Tuition in the UK as a positive effect on pupils and schools


According to recent analysis, school tuition fees in the United Kingdom are now the most expensive in the world. The minimum average annual cost being £9,188 has clearly indicated its superiority over education in the United States, where student makes an average payment $9,410 (which is £7,518) per annum, according to the Student Loan Calculator website.

British students are also paying significantly more than their other colleagues in other European countries. Annual fees amount is equivalent to just £346 in France, while higher institutions in country like Belgium, Germany, Italy and Austria are also charging less than £1000 a year.

Many other countries such as Scotland and much of Scandinavia do not collect any charge fees at all. However, it is of no doubt that England harbor lots of the world-leading universities than any other European nations. Oxford, Cambridge and Imperial College London are ranked among the world’s top 10. The United States own the rest except from the Swiss Federal Institute of Technology located in Zurich. According to The Times Higher Education World University Rankings, nations like France, Spain, Italy and Portugal are not fortunate enough to have a university in the world’s top 50.

In 1998, the Labour Government introduced tuition fees and it was initially based on a student’s financial capabilities. In 2004, the cap was raised to £3000 and then tripled to £9000 by the Conservative, Liberal Democrat coalition government, which took its stand that only the best universities would be permitted to charge at a higher fee. It was later announced the previous year by the Government that tuition cost would be increased again – to £9,250.

It was captured in a saying by the Vice President and the Higher Education at the National Union of Student (NUS), which he stated that “Education is a public good and a universal right, and should be treated as such”.

Major Effect on Students and Schools

Based on a new study which was co-authored by UCL institute of Education’s Dr. Gill Wyness, the England’s progress to a huge tuition fee system has eventually led to increased quality, enrolments and equity in higher education.

This study which was published by the Centre for Global Higher Education (CGHE), considered the outcome of the present England tuition fee, which is now among or best said the highest in the world, right from the inception in 1998 till this very present day.

Rigorous research on it has shown that over the last two decades, tuition fee has brought about a substantial increase per head, enrollment as well continued in the same rise, and the participation gap between the rich and poor students has been narrowed.

In opposition to the 1980s and 1990s, which experienced the increase in university enrolments, which was the fastest growth in participation rates since the inceptions of fees has been among the lowest income groups.

This research has hereby suggested that it might be due to the fact that visible increments in the cost of attending the university has been followed by corresponding increases in student aid. This is also backed up by evidence displaying the declination of part-time students, who are for the most part unable to access this aid, during this present time.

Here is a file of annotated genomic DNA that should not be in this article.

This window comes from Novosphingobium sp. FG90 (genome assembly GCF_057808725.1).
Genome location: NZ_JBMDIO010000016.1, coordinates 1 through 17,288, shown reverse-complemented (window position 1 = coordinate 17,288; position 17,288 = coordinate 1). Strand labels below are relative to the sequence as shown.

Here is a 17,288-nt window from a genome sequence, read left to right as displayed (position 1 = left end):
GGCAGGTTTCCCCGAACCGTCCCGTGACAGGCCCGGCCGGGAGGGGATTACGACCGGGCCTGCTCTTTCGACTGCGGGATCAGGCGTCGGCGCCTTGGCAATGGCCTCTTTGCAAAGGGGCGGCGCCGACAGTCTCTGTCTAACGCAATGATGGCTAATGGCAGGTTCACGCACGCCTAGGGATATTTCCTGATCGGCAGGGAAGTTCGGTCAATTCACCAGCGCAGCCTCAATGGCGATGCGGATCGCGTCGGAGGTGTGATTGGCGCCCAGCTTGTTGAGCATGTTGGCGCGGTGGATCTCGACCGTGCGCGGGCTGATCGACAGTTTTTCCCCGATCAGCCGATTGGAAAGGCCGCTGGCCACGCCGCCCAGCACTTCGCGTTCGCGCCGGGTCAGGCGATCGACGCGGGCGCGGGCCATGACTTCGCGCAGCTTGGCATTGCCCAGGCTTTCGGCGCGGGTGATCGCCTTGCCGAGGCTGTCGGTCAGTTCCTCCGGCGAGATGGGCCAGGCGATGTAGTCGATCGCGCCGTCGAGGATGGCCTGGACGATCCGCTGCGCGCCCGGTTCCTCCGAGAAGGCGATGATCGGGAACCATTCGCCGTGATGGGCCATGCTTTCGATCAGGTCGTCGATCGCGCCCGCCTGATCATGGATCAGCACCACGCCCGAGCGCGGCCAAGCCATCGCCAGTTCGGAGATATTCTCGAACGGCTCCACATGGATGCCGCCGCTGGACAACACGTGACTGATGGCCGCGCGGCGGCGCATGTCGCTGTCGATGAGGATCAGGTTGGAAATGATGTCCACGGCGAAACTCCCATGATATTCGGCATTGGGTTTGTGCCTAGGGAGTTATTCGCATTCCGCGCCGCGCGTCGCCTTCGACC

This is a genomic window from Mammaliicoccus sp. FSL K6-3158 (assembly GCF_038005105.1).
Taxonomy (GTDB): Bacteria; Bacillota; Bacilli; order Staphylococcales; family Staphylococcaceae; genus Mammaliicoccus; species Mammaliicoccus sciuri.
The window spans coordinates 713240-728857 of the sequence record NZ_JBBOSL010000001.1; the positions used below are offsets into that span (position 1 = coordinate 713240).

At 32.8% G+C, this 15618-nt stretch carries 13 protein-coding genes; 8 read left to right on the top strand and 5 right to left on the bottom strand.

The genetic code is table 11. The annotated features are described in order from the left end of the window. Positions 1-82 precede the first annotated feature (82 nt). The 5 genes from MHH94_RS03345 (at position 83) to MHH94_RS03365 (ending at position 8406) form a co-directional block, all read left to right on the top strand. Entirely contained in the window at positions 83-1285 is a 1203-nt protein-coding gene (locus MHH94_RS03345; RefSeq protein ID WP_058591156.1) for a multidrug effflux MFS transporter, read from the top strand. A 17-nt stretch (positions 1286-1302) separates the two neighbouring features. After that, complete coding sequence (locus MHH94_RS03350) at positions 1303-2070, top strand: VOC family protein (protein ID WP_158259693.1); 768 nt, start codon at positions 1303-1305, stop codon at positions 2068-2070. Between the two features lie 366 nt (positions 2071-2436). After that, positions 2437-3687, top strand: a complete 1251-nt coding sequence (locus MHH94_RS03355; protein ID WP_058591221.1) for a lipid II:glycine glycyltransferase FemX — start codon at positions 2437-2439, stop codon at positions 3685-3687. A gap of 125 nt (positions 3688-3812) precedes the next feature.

In contrast to other countries with high tuition fees, the English mode of income-contingent loans enable students to easily borrow against their future incomes and also indicating the university freedom at the entry point. Opportunity is now out to the poorest England students, who can now access £8,500 per year in aid, in comparisons to less than £5,000 per year in the period immediately before tuition fees.

Over the years, since the introduction of increased fee, there has been drastic increase in investment in the educational sector, and this has been the most notable trend that has taken place, according to the study. Findings have revealed that student funding per head really dropped down to a historical low in 1999 (£6,500 per student) but has been reinstated back to its normal level as seen at the early 90 (around £9,700 per student).

The evidence was argued by researchers that it highlights one of the major challenges being faced by a state-funded, expanding higher education system: insufficient resources.

It was also pointed out by the researcher that a shortcoming of England’s income contingent loans system is that government is fully responsible for the full risk of non-repayment while the university is less concerned. This insinuates that universities have less incentive to vary prices to reflect quality. Another barrier is that students still poorly understand the system.

Dr. Gill Wyness said:

“The income-contingent loan system in place in England has really helped to moderate the impact of rising tuition. It keeps university free at the point of entry, and provides students with comparatively generous assistance for living expenses, while protecting low earning graduates from the risk of high repayments.”